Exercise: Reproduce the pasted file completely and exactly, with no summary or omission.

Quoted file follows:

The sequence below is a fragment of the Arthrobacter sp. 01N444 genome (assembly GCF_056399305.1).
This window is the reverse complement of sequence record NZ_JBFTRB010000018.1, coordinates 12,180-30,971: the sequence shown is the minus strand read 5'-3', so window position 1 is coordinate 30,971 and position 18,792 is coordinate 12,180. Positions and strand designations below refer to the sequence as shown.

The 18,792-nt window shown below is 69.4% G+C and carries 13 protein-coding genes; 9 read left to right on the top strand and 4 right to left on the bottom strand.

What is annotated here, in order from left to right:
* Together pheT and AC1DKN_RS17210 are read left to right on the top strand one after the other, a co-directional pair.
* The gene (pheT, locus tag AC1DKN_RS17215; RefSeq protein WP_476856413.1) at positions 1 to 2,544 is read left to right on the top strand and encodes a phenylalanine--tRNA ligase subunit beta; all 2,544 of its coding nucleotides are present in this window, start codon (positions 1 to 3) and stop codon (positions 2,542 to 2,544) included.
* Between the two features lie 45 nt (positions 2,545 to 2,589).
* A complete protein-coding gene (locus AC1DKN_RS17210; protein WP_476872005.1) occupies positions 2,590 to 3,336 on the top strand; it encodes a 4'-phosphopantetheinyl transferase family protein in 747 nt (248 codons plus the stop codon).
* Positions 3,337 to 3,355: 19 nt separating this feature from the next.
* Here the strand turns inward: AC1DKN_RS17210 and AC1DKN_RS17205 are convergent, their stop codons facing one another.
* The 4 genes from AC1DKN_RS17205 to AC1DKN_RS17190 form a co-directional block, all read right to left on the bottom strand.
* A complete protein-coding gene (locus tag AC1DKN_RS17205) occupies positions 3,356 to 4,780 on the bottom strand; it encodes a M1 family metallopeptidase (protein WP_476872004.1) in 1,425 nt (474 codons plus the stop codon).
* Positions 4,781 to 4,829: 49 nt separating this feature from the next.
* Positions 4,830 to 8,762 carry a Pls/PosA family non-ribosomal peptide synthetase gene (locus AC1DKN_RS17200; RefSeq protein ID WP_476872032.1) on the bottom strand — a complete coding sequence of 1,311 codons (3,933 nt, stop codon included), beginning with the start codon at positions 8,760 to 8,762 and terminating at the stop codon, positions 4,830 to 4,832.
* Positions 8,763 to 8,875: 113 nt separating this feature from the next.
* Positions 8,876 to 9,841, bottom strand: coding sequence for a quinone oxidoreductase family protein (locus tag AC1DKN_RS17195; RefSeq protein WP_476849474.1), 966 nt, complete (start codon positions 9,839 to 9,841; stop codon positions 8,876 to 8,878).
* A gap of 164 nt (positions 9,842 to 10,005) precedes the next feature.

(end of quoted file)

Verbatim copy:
The sequence below is a fragment of the Arthrobacter sp. 01N444 genome (assembly GCF_056399305.1).
This window is the reverse complement of sequence record NZ_JBFTRB010000018.1, coordinates 12,180-30,971: the sequence shown is the minus strand read 5'-3', so window position 1 is coordinate 30,971 and position 18,792 is coordinate 12,180. Positions and strand designations below refer to the sequence as shown.

The 18,792-nt window shown below is 69.4% G+C and carries 13 protein-coding genes; 9 read left to right on the top strand and 4 right to left on the bottom strand.

What is annotated here, in order from left to right:
* Together pheT and AC1DKN_RS17210 are read left to right on the top strand one after the other, a co-directional pair.
* The gene (pheT, locus tag AC1DKN_RS17215; RefSeq protein WP_476856413.1) at positions 1 to 2,544 is read left to right on the top strand and encodes a phenylalanine--tRNA ligase subunit beta; all 2,544 of its coding nucleotides are present in this window, start codon (positions 1 to 3) and stop codon (positions 2,542 to 2,544) included.
* Between the two features lie 45 nt (positions 2,545 to 2,589).
* A complete protein-coding gene (locus AC1DKN_RS17210; protein WP_476872005.1) occupies positions 2,590 to 3,336 on the top strand; it encodes a 4'-phosphopantetheinyl transferase family protein in 747 nt (248 codons plus the stop codon).
* Positions 3,337 to 3,355: 19 nt separating this feature from the next.
* Here the strand turns inward: AC1DKN_RS17210 and AC1DKN_RS17205 are convergent, their stop codons facing one another.
* The 4 genes from AC1DKN_RS17205 to AC1DKN_RS17190 form a co-directional block, all read right to left on the bottom strand.
* A complete protein-coding gene (locus tag AC1DKN_RS17205) occupies positions 3,356 to 4,780 on the bottom strand; it encodes a M1 family metallopeptidase (protein WP_476872004.1) in 1,425 nt (474 codons plus the stop codon).
* Positions 4,781 to 4,829: 49 nt separating this feature from the next.
* Positions 4,830 to 8,762 carry a Pls/PosA family non-ribosomal peptide synthetase gene (locus AC1DKN_RS17200; RefSeq protein ID WP_476872032.1) on the bottom strand — a complete coding sequence of 1,311 codons (3,933 nt, stop codon included), beginning with the start codon at positions 8,760 to 8,762 and terminating at the stop codon, positions 4,830 to 4,832.
* Positions 8,763 to 8,875: 113 nt separating this feature from the next.
* Positions 8,876 to 9,841, bottom strand: coding sequence for a quinone oxidoreductase family protein (locus tag AC1DKN_RS17195; RefSeq protein WP_476849474.1), 966 nt, complete (start codon positions 9,839 to 9,841; stop codon positions 8,876 to 8,878).
* A gap of 164 nt (positions 9,842 to 10,005) precedes the next feature.